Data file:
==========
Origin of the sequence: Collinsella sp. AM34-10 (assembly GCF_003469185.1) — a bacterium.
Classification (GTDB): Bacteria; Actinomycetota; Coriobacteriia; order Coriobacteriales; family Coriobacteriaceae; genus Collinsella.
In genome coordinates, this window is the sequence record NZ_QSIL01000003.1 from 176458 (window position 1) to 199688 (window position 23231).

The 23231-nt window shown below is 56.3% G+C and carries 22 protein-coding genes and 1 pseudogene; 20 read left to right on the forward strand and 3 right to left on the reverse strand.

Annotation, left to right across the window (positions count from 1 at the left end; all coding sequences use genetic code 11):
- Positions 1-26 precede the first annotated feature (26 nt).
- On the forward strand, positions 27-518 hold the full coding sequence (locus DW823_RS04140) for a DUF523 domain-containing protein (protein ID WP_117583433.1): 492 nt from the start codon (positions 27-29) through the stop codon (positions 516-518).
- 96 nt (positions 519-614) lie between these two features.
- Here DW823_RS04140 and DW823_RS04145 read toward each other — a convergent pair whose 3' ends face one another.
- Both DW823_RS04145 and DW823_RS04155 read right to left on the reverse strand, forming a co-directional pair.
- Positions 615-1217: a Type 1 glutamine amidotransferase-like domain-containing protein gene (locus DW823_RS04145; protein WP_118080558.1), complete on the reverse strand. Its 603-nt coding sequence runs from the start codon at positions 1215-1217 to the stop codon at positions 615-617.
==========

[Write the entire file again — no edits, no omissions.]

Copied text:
Origin of the sequence: Collinsella sp. AM34-10 (assembly GCF_003469185.1) — a bacterium.
Classification (GTDB): Bacteria; Actinomycetota; Coriobacteriia; order Coriobacteriales; family Coriobacteriaceae; genus Collinsella.
In genome coordinates, this window is the sequence record NZ_QSIL01000003.1 from 176458 (window position 1) to 199688 (window position 23231).

The 23231-nt window shown below is 56.3% G+C and carries 22 protein-coding genes and 1 pseudogene; 20 read left to right on the forward strand and 3 right to left on the reverse strand.

Annotation, left to right across the window (positions count from 1 at the left end; all coding sequences use genetic code 11):
- Positions 1-26 precede the first annotated feature (26 nt).
- On the forward strand, positions 27-518 hold the full coding sequence (locus DW823_RS04140) for a DUF523 domain-containing protein (protein ID WP_117583433.1): 492 nt from the start codon (positions 27-29) through the stop codon (positions 516-518).
- 96 nt (positions 519-614) lie between these two features.
- Here DW823_RS04140 and DW823_RS04145 read toward each other — a convergent pair whose 3' ends face one another.
- Both DW823_RS04145 and DW823_RS04155 read right to left on the reverse strand, forming a co-directional pair.
- Positions 615-1217: a Type 1 glutamine amidotransferase-like domain-containing protein gene (locus DW823_RS04145; protein WP_118080558.1), complete on the reverse strand. Its 603-nt coding sequence runs from the start codon at positions 1215-1217 to the stop codon at positions 615-617.